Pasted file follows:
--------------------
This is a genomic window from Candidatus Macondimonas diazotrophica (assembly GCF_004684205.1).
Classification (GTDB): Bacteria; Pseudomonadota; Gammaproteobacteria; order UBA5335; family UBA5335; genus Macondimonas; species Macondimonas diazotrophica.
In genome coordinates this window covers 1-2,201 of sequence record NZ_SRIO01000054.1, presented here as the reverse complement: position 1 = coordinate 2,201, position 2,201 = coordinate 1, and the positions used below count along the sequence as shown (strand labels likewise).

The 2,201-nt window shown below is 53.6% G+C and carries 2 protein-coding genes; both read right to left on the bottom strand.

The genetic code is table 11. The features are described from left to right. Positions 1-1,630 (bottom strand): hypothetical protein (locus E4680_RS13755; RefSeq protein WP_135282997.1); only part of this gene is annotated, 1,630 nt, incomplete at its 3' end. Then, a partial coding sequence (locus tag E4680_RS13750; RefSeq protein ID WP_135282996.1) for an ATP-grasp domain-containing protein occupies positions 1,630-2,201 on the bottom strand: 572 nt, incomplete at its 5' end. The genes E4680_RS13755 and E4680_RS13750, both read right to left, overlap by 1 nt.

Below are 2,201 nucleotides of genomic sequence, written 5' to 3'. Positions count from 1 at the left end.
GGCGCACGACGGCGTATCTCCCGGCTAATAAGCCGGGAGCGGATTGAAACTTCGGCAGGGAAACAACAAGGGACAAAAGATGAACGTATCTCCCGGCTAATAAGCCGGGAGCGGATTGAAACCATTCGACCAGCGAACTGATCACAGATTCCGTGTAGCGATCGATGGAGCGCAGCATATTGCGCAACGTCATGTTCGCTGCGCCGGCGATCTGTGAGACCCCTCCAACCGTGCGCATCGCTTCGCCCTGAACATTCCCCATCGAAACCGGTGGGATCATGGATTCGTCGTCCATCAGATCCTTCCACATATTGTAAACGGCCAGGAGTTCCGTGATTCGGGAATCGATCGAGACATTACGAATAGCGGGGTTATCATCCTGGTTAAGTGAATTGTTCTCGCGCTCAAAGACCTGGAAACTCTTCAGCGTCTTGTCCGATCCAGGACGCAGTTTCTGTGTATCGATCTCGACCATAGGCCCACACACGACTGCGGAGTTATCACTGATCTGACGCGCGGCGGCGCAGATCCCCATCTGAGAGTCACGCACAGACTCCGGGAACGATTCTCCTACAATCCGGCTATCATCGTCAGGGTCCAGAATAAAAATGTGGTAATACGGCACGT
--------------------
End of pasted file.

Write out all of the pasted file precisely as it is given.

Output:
This is a genomic window from Candidatus Macondimonas diazotrophica (assembly GCF_004684205.1).
Classification (GTDB): Bacteria; Pseudomonadota; Gammaproteobacteria; order UBA5335; family UBA5335; genus Macondimonas; species Macondimonas diazotrophica.
In genome coordinates this window covers 1-2,201 of sequence record NZ_SRIO01000054.1, presented here as the reverse complement: position 1 = coordinate 2,201, position 2,201 = coordinate 1, and the positions used below count along the sequence as shown (strand labels likewise).

The 2,201-nt window shown below is 53.6% G+C and carries 2 protein-coding genes; both read right to left on the bottom strand.

The genetic code is table 11. The features are described from left to right. Positions 1-1,630 (bottom strand): hypothetical protein (locus E4680_RS13755; RefSeq protein WP_135282997.1); only part of this gene is annotated, 1,630 nt, incomplete at its 3' end. Then, a partial coding sequence (locus tag E4680_RS13750; RefSeq protein ID WP_135282996.1) for an ATP-grasp domain-containing protein occupies positions 1,630-2,201 on the bottom strand: 572 nt, incomplete at its 5' end. The genes E4680_RS13755 and E4680_RS13750, both read right to left, overlap by 1 nt.

Below are 2,201 nucleotides of genomic sequence, written 5' to 3'. Positions count from 1 at the left end.
GGCGCACGACGGCGTATCTCCCGGCTAATAAGCCGGGAGCGGATTGAAACTTCGGCAGGGAAACAACAAGGGACAAAAGATGAACGTATCTCCCGGCTAATAAGCCGGGAGCGGATTGAAACCATTCGACCAGCGAACTGATCACAGATTCCGTGTAGCGATCGATGGAGCGCAGCATATTGCGCAACGTCATGTTCGCTGCGCCGGCGATCTGTGAGACCCCTCCAACCGTGCGCATCGCTTCGCCCTGAACATTCCCCATCGAAACCGGTGGGATCATGGATTCGTCGTCCATCAGATCCTTCCACATATTGTAAACGGCCAGGAGTTCCGTGATTCGGGAATCGATCGAGACATTACGAATAGCGGGGTTATCATCCTGGTTAAGTGAATTGTTCTCGCGCTCAAAGACCTGGAAACTCTTCAGCGTCTTGTCCGATCCAGGACGCAGTTTCTGTGTATCGATCTCGACCATAGGCCCACACACGACTGCGGAGTTATCACTGATCTGACGCGCGGCGGCGCAGATCCCCATCTGAGAGTCACGCACAGACTCCGGGAACGATTCTCCTACAATCCGGCTATCATCGTCAGGGTCCAGAATAAAAATGTGGTAATACGGCACGT